Unsolved QT LGPL for Commercial
I downloaded qt from official site, and i used the source code to compile .so libraries in linux, can i package the libraries with the software for commercial usage?
Thanks for any help.
You need to go through the license definitions and see if you would infringe one of the requirements.
AFAIK a typical infrigement for self-compilation would be already when the libraries are static or when you have altered some of Qt's source code.
@koahnig Thanks for Reply.
I can not fully understand the license because it‘s professional for me.
I know the two points you said above,but i can not confirm the way i use the source code infringed.
JonB last edited by
I am not a lawyer.
If you compile
.solibraries from a proper release and do not make any changes to the Qt source code, and you don't want any of the few "extra" Qt libraries which require GPL (or commercial) licence (like Qt charts), you can use the Open Source commercially.
Then you need to answer these questions:
- what licence are you using Qt under ? GPL / LGPL / Commercial ?
- how did you compile Qt ?
- did you modify Qt ?
- how are you distributing your application ?
WARNING: I am not a lawyer. For a definitive answer you shall contact one.
I did a quick google for the Qt LGPL license. Currently, Qt seems to have proper instructions which will not bully you into buying a commercial license instead: https://www.qt.io/faq/3.7.-what-are-my-obligations-when-using-qt-under-the-lgpl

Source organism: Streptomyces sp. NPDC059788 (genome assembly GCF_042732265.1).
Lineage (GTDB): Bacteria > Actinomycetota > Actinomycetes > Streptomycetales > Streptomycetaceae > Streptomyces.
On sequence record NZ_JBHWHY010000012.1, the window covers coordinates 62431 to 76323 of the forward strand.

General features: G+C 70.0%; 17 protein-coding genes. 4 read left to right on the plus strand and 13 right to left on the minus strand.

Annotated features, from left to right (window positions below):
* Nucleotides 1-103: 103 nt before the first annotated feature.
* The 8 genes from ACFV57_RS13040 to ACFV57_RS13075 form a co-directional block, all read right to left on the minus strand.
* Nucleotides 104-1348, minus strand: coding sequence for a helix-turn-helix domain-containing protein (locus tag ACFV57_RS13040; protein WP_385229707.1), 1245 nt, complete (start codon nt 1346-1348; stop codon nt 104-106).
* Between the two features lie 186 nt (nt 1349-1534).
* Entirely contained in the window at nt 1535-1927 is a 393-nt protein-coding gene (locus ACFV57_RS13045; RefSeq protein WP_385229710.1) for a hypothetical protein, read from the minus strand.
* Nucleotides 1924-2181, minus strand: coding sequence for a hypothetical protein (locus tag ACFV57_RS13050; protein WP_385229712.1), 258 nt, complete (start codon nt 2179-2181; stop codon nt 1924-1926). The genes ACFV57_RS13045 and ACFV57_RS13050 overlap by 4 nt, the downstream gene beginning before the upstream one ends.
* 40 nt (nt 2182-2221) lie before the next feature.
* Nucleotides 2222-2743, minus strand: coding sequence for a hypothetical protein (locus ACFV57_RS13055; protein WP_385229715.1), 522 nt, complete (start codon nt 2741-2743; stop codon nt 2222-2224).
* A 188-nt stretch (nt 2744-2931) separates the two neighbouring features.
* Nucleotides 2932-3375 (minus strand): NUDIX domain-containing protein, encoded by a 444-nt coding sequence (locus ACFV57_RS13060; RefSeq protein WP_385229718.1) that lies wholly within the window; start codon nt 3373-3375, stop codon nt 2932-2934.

As the link states you have to be careful which modules you use. There are a few modules which are only available under GPL or commercial license. Usually, this should not be a problem.
If you link dynamically with Qt you only have to make your users aware of their rights (state that your software uses Qt under LGPL v3 and provide the actual text of the LGPL v3) and make the source code of Qt available to them (you don't have to make your own source code available). The latter can be done in two ways: 1) You can make Qt source available in the same way as your software (e.g. if you distribute your software via download, you can host the Qt source at the same location) or 2) make a written offer (valid for at least 3 months IIRC) to everybody who gets your software to request Qt's source code from you.
If you link statically with Qt you have to provide users with instructions and tools so they can relink with a different Qt version. On desktops this would most often mean you have to distribute your object files (of your own software) with instructions how to link them to Qt.